In 2011, for example, NYU art professor David Darts created a device known as PirateBox, an offline wireless node built in response to copyright policies that Darts feels make a “misleading connection between stealing and sharing.”31 Darts, who first used his device to distribute files to his students during class sessions, admits that the project is a “provocation,” but also highlights its capacity for creating a private digital space even within a physically public one, by allowing users to share files “with total privacy.”
While the PirateBox project was originally composed of proprietary hardware running open-source software, more recent iterations use open-source hardware as well. One version, for example, is built on the inexpensive Raspberry Pi, a microcomputer that was introduced in the United Kingdom in 2012. Though no bigger than a credit card, the Raspberry Pi is actually a fully fledged microcomputer that runs the (also open-source) Linux operating system and can run multiple programs simultaneously. Popular with hobbyists and makers of all kinds, the Raspberry Pi recently became the United Kingdom’s all-time bestselling computer.32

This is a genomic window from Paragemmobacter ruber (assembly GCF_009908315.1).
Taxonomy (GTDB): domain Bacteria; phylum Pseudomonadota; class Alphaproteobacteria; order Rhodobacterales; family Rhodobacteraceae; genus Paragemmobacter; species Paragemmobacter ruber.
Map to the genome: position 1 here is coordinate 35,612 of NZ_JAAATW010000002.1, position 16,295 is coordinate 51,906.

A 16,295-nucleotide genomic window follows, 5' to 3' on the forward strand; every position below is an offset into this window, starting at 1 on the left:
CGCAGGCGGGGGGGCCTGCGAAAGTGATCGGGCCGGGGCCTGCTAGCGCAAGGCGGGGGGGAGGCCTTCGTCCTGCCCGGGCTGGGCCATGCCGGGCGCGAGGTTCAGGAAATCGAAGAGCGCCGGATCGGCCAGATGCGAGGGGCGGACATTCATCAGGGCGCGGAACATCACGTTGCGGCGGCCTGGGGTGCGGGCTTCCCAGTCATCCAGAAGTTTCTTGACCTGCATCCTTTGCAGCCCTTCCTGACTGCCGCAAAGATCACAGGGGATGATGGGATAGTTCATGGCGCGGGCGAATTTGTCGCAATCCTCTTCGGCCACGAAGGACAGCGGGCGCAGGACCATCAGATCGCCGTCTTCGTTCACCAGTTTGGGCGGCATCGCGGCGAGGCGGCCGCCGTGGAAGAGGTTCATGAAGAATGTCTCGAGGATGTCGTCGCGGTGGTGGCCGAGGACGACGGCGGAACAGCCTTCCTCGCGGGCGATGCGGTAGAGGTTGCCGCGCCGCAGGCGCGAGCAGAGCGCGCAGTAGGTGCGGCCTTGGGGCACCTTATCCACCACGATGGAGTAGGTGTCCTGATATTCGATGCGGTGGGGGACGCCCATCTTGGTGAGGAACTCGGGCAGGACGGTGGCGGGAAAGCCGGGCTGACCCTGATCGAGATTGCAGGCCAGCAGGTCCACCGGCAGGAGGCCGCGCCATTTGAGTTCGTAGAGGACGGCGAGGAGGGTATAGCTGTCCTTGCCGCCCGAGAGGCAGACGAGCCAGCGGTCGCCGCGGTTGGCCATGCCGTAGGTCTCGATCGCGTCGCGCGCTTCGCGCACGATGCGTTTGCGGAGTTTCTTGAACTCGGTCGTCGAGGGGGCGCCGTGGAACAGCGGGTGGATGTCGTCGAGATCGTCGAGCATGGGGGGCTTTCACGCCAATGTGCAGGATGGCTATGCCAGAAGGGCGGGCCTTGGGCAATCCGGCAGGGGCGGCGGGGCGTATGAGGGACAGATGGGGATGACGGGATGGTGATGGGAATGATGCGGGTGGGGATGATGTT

When the Turkish government began used DNS manipulation to block access to Twitter in 2014, ongoing interference with internet communications was relatively unheard of, especially among aspiring EU member states. Suddenly, the limitations of internet-dependent information distribution was on full display, leading protesters to spray-paint Google DNS addresses on the sides of buildings as a means to circumvent the ban.